When I came across the term Edgewalkers to describe people with intimate knowledge and competence of two cultures, I knew I had found a word that perfectly described my ‘condition’. For most of my life I have walked along the edges of two cultures, the Latin American, Spanish-speaking world of my origins, and the predominantly Anglo-Celtic, English-speaking world of Australia where I grew up. I have belonged (and not), in both and over the years, I have come to embrace and value this privileged bi-cultural and bilingual position. The term Edgewalkers was so significant to me that I immediately (in 2009) bought the domain name www.edgewalkers.com.au, putting it aside, unsure of whether I would ever use it.
It was during a long coastal hike just over a year ago, along the famous Cape to Cape track, immersed in scented Boronias and Honey Myrtle, surrounded by swishing Peppermint Eucalyptuses and low lying prickly Acacias (names I did not know then) that I came to realise two things.
First, I realised that in spite of loving being out in nature I knew very little about the natural world that surrounded me. When I looked at trees I saw, well, trees; when I looked at flowers, I saw colours, red ones, purple ones, yellow ones.
I wondered if other people also felt the same. Whether they, as Alexander Pope mused, felt caught on an ‘isthmus of a middle state…’ between our ‘beast’, and our ‘civilised’ selves, traipsing between the natural environments and our ordered and constructed ones. Knowing we originate from the natural world; that we have a primordial foot in it but realising it is the other foot, designer-clad perhaps, that paces confidently in the fabricated, structured world of social norms and cultural codes – the world we favour.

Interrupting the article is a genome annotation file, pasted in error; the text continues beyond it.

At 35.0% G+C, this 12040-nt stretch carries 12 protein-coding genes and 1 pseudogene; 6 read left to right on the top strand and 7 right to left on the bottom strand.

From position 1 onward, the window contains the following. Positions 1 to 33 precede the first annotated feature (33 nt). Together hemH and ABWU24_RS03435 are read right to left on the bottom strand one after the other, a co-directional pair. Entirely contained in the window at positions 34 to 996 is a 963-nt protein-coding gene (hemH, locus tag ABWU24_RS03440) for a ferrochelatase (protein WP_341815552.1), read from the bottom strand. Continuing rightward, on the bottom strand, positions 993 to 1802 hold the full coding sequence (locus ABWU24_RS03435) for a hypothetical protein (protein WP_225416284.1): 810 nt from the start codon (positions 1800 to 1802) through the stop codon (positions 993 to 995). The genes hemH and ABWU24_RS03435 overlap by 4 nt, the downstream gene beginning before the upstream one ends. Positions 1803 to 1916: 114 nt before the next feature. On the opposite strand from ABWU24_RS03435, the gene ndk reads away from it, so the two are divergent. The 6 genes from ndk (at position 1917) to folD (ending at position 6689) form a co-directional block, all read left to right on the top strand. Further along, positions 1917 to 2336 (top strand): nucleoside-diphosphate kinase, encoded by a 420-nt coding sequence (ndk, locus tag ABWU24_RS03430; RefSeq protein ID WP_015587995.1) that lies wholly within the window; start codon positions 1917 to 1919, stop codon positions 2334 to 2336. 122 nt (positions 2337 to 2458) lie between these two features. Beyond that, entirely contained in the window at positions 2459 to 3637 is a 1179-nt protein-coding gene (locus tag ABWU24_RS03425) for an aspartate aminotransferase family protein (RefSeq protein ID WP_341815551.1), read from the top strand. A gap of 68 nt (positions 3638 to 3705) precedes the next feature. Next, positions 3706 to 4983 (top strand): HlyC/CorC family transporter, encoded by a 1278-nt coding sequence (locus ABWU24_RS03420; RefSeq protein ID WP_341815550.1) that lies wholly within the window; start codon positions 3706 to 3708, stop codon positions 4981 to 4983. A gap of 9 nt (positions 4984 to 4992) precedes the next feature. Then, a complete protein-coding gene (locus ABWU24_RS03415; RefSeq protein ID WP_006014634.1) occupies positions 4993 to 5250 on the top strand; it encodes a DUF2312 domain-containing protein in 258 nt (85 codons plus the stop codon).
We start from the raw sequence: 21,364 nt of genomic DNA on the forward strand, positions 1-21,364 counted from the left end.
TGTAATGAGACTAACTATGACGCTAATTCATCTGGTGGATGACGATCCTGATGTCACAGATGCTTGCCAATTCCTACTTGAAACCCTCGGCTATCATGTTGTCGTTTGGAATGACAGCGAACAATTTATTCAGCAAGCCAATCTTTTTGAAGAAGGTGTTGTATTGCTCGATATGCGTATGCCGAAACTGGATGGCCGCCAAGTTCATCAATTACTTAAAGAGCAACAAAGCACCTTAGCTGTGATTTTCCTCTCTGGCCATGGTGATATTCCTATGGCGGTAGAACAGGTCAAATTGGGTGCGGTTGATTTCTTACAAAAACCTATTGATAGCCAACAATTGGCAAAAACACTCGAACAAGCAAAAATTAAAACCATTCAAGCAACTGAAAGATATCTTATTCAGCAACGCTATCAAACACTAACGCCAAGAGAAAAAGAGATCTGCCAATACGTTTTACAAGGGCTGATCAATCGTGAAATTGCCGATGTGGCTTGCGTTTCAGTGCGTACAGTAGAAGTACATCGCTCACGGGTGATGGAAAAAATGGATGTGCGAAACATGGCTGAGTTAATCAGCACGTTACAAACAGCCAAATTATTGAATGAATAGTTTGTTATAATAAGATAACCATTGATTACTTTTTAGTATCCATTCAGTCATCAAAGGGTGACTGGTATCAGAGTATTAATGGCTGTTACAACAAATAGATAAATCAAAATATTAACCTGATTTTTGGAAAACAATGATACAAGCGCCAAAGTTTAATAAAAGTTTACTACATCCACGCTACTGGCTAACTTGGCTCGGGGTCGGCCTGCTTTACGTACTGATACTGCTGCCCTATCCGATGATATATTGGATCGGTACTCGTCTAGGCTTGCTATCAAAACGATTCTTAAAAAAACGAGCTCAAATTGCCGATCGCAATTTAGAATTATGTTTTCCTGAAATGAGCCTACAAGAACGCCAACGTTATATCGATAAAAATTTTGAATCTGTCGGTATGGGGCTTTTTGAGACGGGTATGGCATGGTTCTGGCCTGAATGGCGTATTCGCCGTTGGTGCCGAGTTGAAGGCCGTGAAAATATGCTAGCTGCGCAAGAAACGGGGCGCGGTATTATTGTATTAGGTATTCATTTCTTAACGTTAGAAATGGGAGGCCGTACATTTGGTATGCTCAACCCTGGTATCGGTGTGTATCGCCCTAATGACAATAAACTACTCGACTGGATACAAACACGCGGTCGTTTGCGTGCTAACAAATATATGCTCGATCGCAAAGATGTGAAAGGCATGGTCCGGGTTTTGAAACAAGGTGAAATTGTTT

I wondered if like me, others were also yearning for a more profound connection and understanding of the natural world, yearning to move like Edgewalkers, effectively across the edge between the structured and the untamed, between the sophisticated and the primal.
Second, I realised that walking, but especially in nature, was, and is, an integral part of my creative process…that I have been doing it for a long time.
I realised that I hiked the mountains around Almaty, Kazakhstan trying to find a way to finish the first draft of my first novel in 1999, and that I regularly traversed King’s Park, Perth, while solving production issues with my first play Trollop(e) in 2002. I understood that I had walked my way out of every single challenge in all the theatre-based projects I created with Act Out www.actout.com.au from 2007 – 2014 and that I am still bushwalking now as a way to solve problems, to let my mind expand and my imagination soar.
I understood, that day on the Cape to Cape with the Southern Native Roses dangling red above the limestone outcrops of the Leeuwin-Naturaliste Ridge, with Western Spinebills fluttering among the Melaleuca and the Cockies’ Tongues, that walking is how I negotiate the edge between the world of what is and the world of what is yet to be; between the world of the created and what is yet to be created. I wondered whether others also felt a desire to move more freely between these two realms.
By naming my new business adventure Edgewalkers, I am conjuring the possibility of playing a role in bringing people closer to the edges they yearn to walk boldly along; closer to nature, closer to their natural creative and expressive selves; I am conjuring the possibility of all of us having intimate knowledge and competence of all the worlds we inhabit and create.